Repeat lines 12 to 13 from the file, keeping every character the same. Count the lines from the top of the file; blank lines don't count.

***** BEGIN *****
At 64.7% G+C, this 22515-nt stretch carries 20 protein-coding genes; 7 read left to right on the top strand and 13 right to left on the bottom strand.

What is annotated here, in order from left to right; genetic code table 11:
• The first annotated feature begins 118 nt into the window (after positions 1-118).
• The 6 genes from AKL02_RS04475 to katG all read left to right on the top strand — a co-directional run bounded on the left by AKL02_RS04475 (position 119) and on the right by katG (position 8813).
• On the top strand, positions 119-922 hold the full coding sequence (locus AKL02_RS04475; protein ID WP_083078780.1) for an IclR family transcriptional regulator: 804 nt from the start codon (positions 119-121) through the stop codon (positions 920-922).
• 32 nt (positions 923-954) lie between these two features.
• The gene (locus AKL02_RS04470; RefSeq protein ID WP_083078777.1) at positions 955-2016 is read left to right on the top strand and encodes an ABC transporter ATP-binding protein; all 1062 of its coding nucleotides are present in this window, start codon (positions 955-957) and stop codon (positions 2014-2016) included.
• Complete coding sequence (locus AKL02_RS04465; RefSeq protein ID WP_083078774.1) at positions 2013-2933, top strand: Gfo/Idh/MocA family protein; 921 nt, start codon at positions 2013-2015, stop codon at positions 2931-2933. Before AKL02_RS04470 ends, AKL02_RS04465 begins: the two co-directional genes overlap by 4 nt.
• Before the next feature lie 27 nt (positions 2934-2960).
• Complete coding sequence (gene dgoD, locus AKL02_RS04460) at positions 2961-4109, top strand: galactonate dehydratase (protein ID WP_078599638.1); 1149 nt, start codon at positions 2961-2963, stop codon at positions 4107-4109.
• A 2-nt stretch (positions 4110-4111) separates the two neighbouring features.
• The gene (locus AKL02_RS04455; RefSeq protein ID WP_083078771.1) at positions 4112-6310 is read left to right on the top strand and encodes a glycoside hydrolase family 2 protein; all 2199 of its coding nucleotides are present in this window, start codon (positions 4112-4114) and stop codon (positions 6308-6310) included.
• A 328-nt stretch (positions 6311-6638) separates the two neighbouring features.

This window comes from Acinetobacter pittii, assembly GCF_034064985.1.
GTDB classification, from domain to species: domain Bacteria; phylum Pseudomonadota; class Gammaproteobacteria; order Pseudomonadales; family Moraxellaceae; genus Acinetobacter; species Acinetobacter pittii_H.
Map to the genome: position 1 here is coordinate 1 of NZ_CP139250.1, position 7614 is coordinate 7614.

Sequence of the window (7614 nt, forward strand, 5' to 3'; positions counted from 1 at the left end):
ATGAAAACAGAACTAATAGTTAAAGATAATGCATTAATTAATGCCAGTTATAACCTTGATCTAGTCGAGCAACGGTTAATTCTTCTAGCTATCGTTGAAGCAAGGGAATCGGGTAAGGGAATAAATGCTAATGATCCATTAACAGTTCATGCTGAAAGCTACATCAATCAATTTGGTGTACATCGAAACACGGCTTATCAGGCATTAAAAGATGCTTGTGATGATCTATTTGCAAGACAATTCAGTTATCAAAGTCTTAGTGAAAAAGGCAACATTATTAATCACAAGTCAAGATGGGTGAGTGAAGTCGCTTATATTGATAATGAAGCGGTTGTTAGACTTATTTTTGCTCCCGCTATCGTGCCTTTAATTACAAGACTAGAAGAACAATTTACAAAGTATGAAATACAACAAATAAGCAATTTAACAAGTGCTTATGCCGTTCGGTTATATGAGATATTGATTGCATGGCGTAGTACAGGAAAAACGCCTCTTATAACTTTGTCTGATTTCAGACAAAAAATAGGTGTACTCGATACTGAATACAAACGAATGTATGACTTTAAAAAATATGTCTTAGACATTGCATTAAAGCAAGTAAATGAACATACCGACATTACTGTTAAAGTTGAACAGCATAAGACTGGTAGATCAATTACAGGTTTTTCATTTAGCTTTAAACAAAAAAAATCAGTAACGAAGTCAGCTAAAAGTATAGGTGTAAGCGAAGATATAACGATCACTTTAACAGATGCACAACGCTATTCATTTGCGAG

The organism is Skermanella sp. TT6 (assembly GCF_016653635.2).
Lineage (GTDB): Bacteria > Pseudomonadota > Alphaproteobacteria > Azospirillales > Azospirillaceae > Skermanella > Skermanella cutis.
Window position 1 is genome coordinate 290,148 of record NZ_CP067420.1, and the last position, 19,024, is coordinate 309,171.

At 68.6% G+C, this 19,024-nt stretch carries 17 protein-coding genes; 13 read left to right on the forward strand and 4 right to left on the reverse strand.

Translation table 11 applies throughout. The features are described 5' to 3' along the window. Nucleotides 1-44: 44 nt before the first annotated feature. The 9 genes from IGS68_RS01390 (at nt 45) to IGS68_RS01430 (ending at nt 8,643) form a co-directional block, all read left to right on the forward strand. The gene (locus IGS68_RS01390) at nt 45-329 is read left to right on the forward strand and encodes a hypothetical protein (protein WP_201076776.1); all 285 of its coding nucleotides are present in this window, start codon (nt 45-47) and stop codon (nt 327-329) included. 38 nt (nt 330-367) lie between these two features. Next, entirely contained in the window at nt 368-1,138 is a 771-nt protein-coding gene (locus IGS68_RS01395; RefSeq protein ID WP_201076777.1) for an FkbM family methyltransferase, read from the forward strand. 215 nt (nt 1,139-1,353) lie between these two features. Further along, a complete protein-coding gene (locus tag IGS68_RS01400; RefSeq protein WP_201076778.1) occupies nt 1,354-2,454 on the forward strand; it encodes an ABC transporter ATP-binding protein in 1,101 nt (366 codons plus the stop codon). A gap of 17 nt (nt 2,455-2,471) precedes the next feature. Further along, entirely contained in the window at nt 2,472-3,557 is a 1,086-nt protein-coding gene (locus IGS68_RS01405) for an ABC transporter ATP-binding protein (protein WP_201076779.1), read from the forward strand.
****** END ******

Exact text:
• The gene (locus AKL02_RS04455; RefSeq protein ID WP_083078771.1) at positions 4112-6310 is read left to right on the top strand and encodes a glycoside hydrolase family 2 protein; all 2199 of its coding nucleotides are present in this window, start codon (positions 4112-4114) and stop codon (positions 6308-6310) included.
• A 328-nt stretch (positions 6311-6638) separates the two neighbouring features.